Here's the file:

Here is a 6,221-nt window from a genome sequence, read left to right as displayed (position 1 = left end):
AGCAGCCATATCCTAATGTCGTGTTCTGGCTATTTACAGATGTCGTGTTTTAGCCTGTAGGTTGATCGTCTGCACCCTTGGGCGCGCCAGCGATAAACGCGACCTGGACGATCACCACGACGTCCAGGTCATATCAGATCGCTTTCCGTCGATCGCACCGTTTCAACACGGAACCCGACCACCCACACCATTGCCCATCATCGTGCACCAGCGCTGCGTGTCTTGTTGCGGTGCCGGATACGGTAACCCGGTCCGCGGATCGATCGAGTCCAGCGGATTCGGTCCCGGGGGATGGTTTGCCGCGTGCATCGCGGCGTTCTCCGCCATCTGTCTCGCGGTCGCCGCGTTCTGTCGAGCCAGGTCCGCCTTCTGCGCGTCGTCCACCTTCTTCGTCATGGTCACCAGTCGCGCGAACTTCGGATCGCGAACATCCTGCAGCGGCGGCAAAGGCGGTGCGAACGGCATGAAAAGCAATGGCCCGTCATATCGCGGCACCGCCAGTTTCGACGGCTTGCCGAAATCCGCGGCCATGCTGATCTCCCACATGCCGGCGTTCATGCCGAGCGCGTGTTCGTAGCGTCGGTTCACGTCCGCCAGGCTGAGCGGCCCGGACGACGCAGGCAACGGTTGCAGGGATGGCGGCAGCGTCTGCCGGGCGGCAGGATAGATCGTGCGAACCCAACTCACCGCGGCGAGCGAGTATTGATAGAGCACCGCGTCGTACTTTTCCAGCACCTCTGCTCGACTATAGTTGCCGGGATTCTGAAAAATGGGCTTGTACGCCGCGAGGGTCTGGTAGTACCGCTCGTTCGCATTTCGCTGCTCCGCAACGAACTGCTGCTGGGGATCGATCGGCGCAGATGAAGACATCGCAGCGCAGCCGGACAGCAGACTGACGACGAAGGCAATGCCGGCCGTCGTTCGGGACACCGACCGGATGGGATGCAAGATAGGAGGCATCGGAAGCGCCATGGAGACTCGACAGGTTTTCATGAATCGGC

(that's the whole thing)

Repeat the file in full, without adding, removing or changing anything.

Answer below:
Here is a 6,221-nt window from a genome sequence, read left to right as displayed (position 1 = left end):
AGCAGCCATATCCTAATGTCGTGTTCTGGCTATTTACAGATGTCGTGTTTTAGCCTGTAGGTTGATCGTCTGCACCCTTGGGCGCGCCAGCGATAAACGCGACCTGGACGATCACCACGACGTCCAGGTCATATCAGATCGCTTTCCGTCGATCGCACCGTTTCAACACGGAACCCGACCACCCACACCATTGCCCATCATCGTGCACCAGCGCTGCGTGTCTTGTTGCGGTGCCGGATACGGTAACCCGGTCCGCGGATCGATCGAGTCCAGCGGATTCGGTCCCGGGGGATGGTTTGCCGCGTGCATCGCGGCGTTCTCCGCCATCTGTCTCGCGGTCGCCGCGTTCTGTCGAGCCAGGTCCGCCTTCTGCGCGTCGTCCACCTTCTTCGTCATGGTCACCAGTCGCGCGAACTTCGGATCGCGAACATCCTGCAGCGGCGGCAAAGGCGGTGCGAACGGCATGAAAAGCAATGGCCCGTCATATCGCGGCACCGCCAGTTTCGACGGCTTGCCGAAATCCGCGGCCATGCTGATCTCCCACATGCCGGCGTTCATGCCGAGCGCGTGTTCGTAGCGTCGGTTCACGTCCGCCAGGCTGAGCGGCCCGGACGACGCAGGCAACGGTTGCAGGGATGGCGGCAGCGTCTGCCGGGCGGCAGGATAGATCGTGCGAACCCAACTCACCGCGGCGAGCGAGTATTGATAGAGCACCGCGTCGTACTTTTCCAGCACCTCTGCTCGACTATAGTTGCCGGGATTCTGAAAAATGGGCTTGTACGCCGCGAGGGTCTGGTAGTACCGCTCGTTCGCATTTCGCTGCTCCGCAACGAACTGCTGCTGGGGATCGATCGGCGCAGATGAAGACATCGCAGCGCAGCCGGACAGCAGACTGACGACGAAGGCAATGCCGGCCGTCGTTCGGGACACCGACCGGATGGGATGCAAGATAGGAGGCATCGGAAGCGCCATGGAGACTCGACAGGTTTTCATGAATCGGC